Moab Easter Jeep Safari 2010 Moab Rim Trail in a Willys Jeep
Easter Jeep Safari 2010. Taking my Willys MB on the Moab Rim Trail. I did
this last year with my JK so I let my buddy the "Troublemaker" from
Illinois have a little fun. Only the V8 engined Jeeps made it to the top of
the Sand Dune at max throttle. The MB did it at half power!! Go to
www.jeepingoffroad.com for the Willys build up and more Jeeping adventures.
▶ A evolução da Rural Willys
A evolução da Rural Willys no Brasil, de 1956 à 1977. Comentem...
A Rural Willys é um utilitário que foi produzido pela Willys Overland nas
décadas de 1950, 1960 e 1970 no Brasil. Na década de 1970, passou a ser
produzida pela Ford do Brasil, que comprou a fábrica da Willys em 1967,
mantendo inalterados o nome Rural e praticamente todas as características
Foi lançado nos Estados Unidos em 1946 com o nome de Jeep Station Wagon,
tendo sido o primeiro veículo do tipo com a carroceria toda em metal, em
contrapartida às carrocerias de madeira, então comuns. Com pequenas
diferenças, foi produzido também em outros países como o Japão, onde
foi fabricado pela Mitsubishi, com o nome J37 e a Argentina, onde foi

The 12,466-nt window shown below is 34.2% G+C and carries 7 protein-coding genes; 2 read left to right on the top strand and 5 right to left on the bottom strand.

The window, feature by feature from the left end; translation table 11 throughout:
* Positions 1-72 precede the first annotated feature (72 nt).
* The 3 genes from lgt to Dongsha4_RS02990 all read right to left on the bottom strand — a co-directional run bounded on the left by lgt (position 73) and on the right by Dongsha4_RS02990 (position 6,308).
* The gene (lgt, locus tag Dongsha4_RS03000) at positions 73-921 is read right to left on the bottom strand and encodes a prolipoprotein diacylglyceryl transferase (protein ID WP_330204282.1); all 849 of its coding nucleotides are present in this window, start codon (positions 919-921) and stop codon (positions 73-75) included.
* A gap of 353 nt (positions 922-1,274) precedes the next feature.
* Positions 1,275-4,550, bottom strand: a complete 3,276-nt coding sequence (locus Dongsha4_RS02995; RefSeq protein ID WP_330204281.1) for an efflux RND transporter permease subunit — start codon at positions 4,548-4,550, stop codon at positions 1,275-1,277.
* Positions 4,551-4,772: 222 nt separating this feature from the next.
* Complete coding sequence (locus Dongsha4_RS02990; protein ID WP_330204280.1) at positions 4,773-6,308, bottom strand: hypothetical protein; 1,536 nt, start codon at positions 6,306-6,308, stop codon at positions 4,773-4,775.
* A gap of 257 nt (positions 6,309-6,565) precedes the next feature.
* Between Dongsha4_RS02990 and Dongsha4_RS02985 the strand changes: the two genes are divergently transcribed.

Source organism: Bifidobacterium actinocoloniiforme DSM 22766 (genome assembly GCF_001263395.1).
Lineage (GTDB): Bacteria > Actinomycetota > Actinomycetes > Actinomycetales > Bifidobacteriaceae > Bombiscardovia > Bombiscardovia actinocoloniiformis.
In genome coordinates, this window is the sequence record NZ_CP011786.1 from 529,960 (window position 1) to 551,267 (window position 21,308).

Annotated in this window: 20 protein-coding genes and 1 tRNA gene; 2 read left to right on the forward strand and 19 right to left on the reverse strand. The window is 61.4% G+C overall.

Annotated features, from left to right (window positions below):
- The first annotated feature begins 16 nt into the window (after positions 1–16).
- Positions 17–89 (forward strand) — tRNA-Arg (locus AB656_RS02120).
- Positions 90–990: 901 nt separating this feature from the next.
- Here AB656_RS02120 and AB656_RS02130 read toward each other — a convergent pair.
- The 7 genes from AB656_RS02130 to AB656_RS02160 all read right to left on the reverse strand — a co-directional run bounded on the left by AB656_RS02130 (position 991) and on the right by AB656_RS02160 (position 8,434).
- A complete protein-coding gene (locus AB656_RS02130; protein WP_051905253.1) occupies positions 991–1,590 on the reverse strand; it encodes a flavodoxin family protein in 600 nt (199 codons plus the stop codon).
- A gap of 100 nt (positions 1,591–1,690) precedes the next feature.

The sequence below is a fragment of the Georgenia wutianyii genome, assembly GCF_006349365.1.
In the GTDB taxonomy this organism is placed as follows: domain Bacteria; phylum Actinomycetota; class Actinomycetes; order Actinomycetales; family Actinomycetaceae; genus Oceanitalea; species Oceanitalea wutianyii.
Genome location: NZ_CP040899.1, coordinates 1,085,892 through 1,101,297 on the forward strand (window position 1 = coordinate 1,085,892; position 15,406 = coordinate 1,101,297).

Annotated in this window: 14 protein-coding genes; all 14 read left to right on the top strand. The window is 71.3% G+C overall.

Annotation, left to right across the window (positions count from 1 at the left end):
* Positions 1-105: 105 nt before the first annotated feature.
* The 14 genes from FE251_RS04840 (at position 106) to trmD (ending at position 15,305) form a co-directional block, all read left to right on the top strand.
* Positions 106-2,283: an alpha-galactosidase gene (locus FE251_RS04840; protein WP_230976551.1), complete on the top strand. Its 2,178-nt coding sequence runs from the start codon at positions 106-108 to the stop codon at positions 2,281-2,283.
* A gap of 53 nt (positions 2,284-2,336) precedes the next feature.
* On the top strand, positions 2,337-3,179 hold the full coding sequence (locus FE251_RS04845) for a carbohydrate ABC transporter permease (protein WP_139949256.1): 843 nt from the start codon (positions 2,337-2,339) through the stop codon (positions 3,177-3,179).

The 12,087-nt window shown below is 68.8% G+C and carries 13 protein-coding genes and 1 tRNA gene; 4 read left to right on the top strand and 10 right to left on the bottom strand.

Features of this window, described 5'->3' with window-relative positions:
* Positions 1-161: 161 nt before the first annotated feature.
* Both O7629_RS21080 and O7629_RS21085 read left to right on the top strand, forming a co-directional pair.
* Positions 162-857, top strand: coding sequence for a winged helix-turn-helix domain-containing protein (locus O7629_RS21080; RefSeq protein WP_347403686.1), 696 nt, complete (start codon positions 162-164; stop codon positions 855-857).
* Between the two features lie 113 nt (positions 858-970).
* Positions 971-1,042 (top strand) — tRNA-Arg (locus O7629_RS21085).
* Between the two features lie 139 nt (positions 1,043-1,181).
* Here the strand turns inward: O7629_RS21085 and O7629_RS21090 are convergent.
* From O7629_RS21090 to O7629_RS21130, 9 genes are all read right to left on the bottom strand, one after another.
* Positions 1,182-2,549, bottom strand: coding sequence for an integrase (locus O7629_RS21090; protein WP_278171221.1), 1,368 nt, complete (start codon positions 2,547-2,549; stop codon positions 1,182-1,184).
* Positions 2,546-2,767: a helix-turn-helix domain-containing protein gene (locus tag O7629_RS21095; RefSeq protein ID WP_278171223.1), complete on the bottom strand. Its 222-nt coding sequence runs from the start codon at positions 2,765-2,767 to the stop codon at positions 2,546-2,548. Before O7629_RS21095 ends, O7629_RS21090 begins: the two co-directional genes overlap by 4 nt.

fabricado pela Kaiser e é conhecido como Estanciera. O modelo brasileiro
foi redesenhado em 1958 utilizando como inspiração a arquitetura moderna
de Brasília, em construção na época. Este desenho acompanhou a Rural
até o encerramento de sua produção em 1977.
No Brasil foram produzidas versões com tração 4X4 e 4X2, com motores a
gasolina de seis cilindros em linha e cilindrada de 2.6 ou 3.0 litros
(opcional). O motor de 2.6 litros, ou 161 polegadas cúbicas, foi o
primeiro motor a gasolina fabricado no Brasil e também equipava outros
veículos da fábrica Willys, como o Jeep e o Aero. O motor 3.0, utilizando
o mesmo bloco, equipava o Itamaraty. A partir do segundo semestre de 1975,
até o final da produção, em 1977, a Rural foi fabricada com motor Ford,
denominado OHC, de quatro cilindros e 2.3 litros de cilindrada. Em todas as
versões, tinha potência aproximada de 90 hp (cavalos-vapor), adequada à
época e características do veículo.
A Rural Willys pode ser considerada "pai" dos atuais utilitários
esportivos existentes, pois era um um veículo com espaço para a família,
mas robusto e com vocações off-road
Em 1961 entrou em linha a versão picape da Rural, chamada de Pick-Up
Willys ou Pick up Jeep e, posteriormente, F-75. A versão militar,
amplamente utilizada pelas Forças Armadas do Brasil, denominava-se F-85.
Na Argentina, este modelo foi conhecido como Baqueano. Tal como o Jeep, a
F-75 manteve-se em produção pela Ford do Brasil até 1981.